Effect of dysfunctional attitudes and postpartum state on vulnerability to depressed mood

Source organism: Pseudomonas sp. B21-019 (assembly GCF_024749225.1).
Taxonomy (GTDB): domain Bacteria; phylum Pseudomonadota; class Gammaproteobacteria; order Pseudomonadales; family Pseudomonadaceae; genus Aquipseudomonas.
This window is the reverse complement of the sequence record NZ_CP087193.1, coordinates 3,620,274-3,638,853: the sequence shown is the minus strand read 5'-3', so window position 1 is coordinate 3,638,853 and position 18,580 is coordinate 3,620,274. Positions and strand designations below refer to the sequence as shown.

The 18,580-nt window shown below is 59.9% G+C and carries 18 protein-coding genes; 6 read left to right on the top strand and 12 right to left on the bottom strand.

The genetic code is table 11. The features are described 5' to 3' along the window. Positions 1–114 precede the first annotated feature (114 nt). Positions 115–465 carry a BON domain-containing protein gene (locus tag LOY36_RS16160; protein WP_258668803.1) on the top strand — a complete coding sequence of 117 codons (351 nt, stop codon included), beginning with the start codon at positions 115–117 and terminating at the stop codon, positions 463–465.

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BACKGROUND: Postpartum depression (PPD) is the most common complication of childbearing with a 13% prevalence. Vulnerability to depressed mood has an important role in the onset of major depressive episodes (MDE), but has not been investigated in postpartum. The aim is to assess whether day-5 postpartum blues and severity of dysfunctional attitudes predicts vulnerability to depressed mood. METHODS: About 45 healthy women were recruited: group 1 (n=12) was day-5 postpartum during the typical peak of postpartum blues. Group 2 (n=11) was within 18 months postpartum and reported a vulnerability to cry (and had elevated dysfunctional attitudes but no MDE). Group 3 (n=11) was within 18 months postpartum and no vulnerability to cry. Group 4 (n=11) was not recently postpartum. Vulnerability to depressed mood was measured by the change in the visual analog scale from the sad mood induction procedure (MIP). RESULTS: Univariate analysis of covariance demonstrated that day-5 postpartum blues and level of dysfunctional attitudes were highly predictive of change in sad mood (postpartum blues: F(1,41)=12.9, p<0.005, dysfunctional attitudes scale score: F(1,41)=11.49, p<0.005). LIMITATIONS: Although the effects were robust, sample sizes were 11-12 within each group. CONCLUSION: Two factors (day-5 postpartum and severity of dysfunctional attitudes) predicted vulnerability to sad mood. Since the severity of postpartum blues predicts PPD, MIP on day-5 postpartum represents a quantitative measure that can be applied to screen novel, early interventions for preventing PPD. Interventions to prevent PPD through increasing resilience against mood induction should target postpartum women with greater severity of dysfunctional attitudes.
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